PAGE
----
Monday, June 28, 2010

Summer is in the Eye of the Beholder

Shall I compare thee to a summer’s day? Thou art more lovely and more temperate – William Shakespeare

Hmm. I'm not quite sure the bard was a fan of summer considering that quote.

I was surprised when the subject of summer pursuits came up in my critique group the other day. Well, not surprised by the topic, since I brought it up, knowing I needed to write a “summer” themed blog soon. No, I was surprised by the range of emotions this particular season seemed to evoke amongst our members. So I thought I’d share some of those thoughts with you today.

For starters, Heather Boyd lives in Australia. So for her, summertime activities include drinking ginger beer and celebrating Christmas. I have to give her credit, that was not the sort of summer fun I was expecting to hear. But as realtors always say – Location, location, location. Her best summer memory is something I don’t imagine I’ll ever get the opportunity to see. Her parents were driving across Australia and she’d fallen asleep. Heather said, “I woke up at sunset to find kangaroos keeping pace with the car.” That just sounds magical to me.

Stateside, however, the excitement for the season was embraced by some, but not by all.

Julie Johnstone loves lazy swims in the ocean and searching for seashells on the beach. She said, “Summer is my favorite season because life slows down and I don’t feel rushed to do anything.”

The idea of lazy swims in the ocean gave me heart palpitations, however. For me there’s nothing lazy about swimming in the ocean, it’s more of a panicked rush back to the shore. I always think I’m fine and then an image of Spielberg’s Jaws flashes in my mind and I can’t get back to land soon enough before I hyperventilate.

Erin Kelly says she
lives for summer. “
We live on the lake, and every day we swim with the dogs, go wake boarding or wake surfing, putter around on the pontoon, or simply relax on the dock and tend to my container veggie garden.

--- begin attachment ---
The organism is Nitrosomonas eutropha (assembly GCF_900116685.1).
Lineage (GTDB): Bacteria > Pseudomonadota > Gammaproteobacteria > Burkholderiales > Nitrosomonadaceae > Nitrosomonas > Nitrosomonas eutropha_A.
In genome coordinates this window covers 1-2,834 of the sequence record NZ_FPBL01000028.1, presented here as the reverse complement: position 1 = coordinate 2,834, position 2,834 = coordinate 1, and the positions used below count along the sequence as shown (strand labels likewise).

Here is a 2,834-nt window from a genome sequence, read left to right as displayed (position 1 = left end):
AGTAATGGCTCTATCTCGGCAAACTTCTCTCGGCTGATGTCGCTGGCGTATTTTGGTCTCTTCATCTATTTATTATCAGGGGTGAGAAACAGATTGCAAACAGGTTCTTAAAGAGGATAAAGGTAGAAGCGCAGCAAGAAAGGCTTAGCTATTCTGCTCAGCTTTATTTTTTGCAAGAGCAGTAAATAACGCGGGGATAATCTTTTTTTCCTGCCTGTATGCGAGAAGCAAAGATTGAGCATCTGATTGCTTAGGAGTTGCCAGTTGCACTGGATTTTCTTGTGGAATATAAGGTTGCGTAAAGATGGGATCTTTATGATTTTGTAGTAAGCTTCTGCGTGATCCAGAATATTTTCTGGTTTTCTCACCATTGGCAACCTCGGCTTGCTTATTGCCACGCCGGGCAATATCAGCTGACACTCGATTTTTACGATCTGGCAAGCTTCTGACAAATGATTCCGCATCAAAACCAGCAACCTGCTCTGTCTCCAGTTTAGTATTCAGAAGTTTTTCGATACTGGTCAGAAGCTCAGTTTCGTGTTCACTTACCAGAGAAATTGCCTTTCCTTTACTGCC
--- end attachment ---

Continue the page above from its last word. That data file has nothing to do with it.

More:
I don’t know if I’m coordinated enough for the wake surfing, but she makes the rest of it sound nice. Then again, I can usually be talked into trying something once.

Melissa Dawn Harte loves the relaxing and lazy days of summer so much she never wants it to end. While drinking a large pink lemonade, she vowed, “Someday I plan to retire to the coast and buy a sailboat.” She is always the adventuress.

Still, I don't know if that's the life for me. I like the coast, don't get me wrong, but I think I when it's time for me to retire, I'll want to be pampered 24/7.

Contrarily, Catherine Gayle’s rant on the season had me in stitches. “I hate summer. I hate summer with a passion. I hate it because summer is miserably hot and humid in Texas, and all I want to do is go to Antarctica or North Pole, Alaska to cool off for a minute. I hate it because the sun comes up so much earlier than I want to get out of bed, but my cats have decided that sunrise also means it is time for them to be fed. I hate it because I have extremely fair skin that burns at the drop of a hat, and so I have to not only slather on SPF 1,000,000 sunscreen all the time, but stay covered up with as much clothing as I can bear--which isn't much, since it is hotter than Hades.” She also said her favorite summer pastime was standing in a walk-in refrigerator.

For a more traditional and perhaps more nostalgic sentiment, Jerrica Knight-Catania says she remembers “catching fireflies at dusk when I was little".

I am sure she has plans to share that activity with her little princess as soon as she’s old enough. I know I enjoyed doing so with my son when he was younger. What is it about fireflies that make them fun? As a rule, I hate bugs; but there's something magical about fireflies (or lightning bugs depending on where you live and what you call them.)